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About The daily Nebraskan. ([Lincoln, Neb.) 1901-current | View Entire Issue (April 9, 1996)
Today - Mostly sunny.
Southeast wind 5 to 15
Tonight - Clear. Low in
* Matt Miller/DN
Ex-Chicago Mafia bookie Bobby Jay speaks to students Monday night at the Nebraska Union. Jay said he had fixed
all kinds of chance games. He said other sporting events, such as 1988 Olympic basketball games, also could have
On the money
Ex-Mafia man calls gambling a bad bet
By Erin Schulte
It’s easy to turn a million dollars into two
large pizzas and a six-pack —just play the
Bobby Jay, a former Chicago Mafia mem
ber told a crowd of 100 students at the Ne
braska Union Monday that if one starts with
a million dollars in a lottery and bets it all, it
will be cut in half. The state takes 50 percent
off the top in each bet.
The next bet would be $500,000 and so
on, until, after betting fifteen times, $31.25
Jay, who spent three years in the witness
protection program, spoke under a fake name
for fear of Mafia repercussions.
And although his specialty is illegal gam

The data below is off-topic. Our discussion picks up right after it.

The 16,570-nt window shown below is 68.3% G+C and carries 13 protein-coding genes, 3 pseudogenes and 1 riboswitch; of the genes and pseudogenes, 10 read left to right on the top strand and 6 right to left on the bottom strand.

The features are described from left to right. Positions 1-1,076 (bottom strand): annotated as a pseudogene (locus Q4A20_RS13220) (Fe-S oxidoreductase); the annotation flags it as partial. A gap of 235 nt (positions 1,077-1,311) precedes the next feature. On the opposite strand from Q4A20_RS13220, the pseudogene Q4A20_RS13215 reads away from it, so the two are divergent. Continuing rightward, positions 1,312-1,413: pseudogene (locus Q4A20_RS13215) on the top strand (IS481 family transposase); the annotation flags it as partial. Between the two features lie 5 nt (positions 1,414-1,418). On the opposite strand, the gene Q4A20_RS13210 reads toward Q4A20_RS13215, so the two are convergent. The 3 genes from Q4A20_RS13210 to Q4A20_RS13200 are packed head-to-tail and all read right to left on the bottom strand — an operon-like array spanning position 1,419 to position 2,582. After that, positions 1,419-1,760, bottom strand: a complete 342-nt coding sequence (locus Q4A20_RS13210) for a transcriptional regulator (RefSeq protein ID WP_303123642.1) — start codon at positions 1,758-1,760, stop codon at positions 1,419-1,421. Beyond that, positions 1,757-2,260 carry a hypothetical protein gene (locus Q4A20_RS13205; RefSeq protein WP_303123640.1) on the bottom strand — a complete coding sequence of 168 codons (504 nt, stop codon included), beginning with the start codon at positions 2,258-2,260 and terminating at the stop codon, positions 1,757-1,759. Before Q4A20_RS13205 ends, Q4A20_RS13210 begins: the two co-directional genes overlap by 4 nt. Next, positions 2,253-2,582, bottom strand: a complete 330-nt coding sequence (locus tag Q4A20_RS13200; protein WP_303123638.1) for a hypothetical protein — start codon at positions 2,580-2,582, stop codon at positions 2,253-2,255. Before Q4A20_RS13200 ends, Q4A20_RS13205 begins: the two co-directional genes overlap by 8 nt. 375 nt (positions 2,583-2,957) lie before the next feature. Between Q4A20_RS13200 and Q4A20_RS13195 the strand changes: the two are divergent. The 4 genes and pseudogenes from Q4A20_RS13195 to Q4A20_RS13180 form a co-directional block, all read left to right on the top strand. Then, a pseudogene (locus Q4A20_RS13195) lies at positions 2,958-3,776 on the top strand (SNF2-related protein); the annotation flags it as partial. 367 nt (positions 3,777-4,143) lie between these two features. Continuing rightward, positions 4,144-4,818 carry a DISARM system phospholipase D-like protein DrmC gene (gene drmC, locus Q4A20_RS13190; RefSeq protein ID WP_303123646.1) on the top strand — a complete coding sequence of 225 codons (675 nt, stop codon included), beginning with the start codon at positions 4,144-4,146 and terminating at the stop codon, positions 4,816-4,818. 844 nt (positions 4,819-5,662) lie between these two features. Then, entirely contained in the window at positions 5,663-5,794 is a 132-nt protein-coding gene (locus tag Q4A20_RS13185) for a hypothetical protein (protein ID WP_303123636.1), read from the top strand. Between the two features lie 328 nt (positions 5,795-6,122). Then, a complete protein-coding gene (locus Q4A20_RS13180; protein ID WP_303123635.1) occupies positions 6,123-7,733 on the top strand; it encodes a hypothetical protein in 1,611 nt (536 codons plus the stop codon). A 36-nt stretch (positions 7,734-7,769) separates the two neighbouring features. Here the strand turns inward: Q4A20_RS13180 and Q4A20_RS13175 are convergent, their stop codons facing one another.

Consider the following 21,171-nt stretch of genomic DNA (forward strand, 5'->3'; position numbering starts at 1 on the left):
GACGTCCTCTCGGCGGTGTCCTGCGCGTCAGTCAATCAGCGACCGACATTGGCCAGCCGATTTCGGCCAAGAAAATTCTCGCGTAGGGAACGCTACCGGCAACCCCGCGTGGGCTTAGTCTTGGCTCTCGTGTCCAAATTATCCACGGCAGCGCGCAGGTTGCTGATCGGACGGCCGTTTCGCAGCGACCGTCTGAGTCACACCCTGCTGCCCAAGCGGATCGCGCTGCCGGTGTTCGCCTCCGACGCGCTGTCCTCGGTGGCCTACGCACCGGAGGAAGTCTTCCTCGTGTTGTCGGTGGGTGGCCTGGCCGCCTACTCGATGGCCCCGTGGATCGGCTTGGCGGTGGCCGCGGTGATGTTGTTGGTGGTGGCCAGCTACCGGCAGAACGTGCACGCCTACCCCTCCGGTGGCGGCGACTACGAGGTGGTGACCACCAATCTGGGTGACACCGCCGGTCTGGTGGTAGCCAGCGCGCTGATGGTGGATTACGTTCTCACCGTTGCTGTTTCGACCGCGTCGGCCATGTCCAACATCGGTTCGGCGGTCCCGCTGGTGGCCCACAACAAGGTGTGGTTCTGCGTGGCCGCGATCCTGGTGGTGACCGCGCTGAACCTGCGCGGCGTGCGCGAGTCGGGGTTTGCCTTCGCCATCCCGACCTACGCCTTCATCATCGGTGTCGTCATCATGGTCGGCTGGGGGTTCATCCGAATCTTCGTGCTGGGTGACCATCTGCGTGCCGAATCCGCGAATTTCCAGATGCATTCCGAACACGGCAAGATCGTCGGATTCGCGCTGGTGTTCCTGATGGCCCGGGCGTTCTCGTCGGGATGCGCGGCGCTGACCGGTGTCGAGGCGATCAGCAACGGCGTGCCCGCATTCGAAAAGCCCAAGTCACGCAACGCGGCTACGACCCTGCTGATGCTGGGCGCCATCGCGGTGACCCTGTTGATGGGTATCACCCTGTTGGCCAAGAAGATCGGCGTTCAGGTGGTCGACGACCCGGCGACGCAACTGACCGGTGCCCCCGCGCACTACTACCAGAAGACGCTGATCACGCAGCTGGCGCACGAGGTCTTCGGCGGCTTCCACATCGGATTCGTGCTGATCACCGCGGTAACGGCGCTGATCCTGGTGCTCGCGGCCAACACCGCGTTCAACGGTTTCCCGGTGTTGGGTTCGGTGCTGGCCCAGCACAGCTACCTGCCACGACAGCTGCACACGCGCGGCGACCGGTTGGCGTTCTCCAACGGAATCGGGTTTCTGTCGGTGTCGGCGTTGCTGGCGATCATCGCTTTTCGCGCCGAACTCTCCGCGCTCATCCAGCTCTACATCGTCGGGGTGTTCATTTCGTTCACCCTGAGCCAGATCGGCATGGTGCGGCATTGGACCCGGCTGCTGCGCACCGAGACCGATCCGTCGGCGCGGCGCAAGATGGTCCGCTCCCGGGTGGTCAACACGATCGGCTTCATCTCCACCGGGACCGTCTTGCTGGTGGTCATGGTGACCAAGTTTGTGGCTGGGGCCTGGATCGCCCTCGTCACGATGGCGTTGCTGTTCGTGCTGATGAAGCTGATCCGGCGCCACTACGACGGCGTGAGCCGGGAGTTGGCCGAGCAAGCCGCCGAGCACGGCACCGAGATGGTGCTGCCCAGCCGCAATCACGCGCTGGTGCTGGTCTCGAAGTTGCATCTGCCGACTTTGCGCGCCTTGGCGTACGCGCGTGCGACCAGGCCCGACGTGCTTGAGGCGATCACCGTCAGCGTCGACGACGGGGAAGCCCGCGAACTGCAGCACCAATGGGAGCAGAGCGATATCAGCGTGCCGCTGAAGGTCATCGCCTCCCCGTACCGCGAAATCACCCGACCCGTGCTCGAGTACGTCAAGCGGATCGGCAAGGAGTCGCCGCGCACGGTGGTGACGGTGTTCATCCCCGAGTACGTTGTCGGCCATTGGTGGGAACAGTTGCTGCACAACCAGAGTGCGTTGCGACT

bling, he said legalized gambling in Nebraska
will affect the state far more than illegal gam
‘"As despicable as mobsters are, they arc
not as ruthless and rat-hearted as the execu
tives that manage licensed casinos," Jay said.
“The Mob targets the strong and success
ful. Casinos target everyone — the disabled,
Promises of economic development and
job creation would not be kept by casino
operators. Jay said.
“They have an unbroken record of decep
In fact, casinos would be happy if they
didn’t have to hire any employees, he said.
Slot machines don’t require employees and
have a higher payoff for casinos — about
$ 100,000 a year per machine.
“They want to make a nation of slot junk
ies,” Jay said. “Anyone with the IQ of a
canned ham can be taught to play slots in
Jay earned his experience as a gambling
expert working as operating manager and
bookmaker for illegal gambling operations
in Chicago’s Mafia from 1975-1990. To his
family and the rest of the world, he was a
newspaper editor and stockbroker.
Jay said he got into the mob for monetary
gain only, and avoided the social aspects of .
it, such as mob family weddings.
Some popular impressions of the media
are false. Jay said. If someone owes money,
certain measures are taken to make them pay,
but they are not killed.
“You never get the money by killing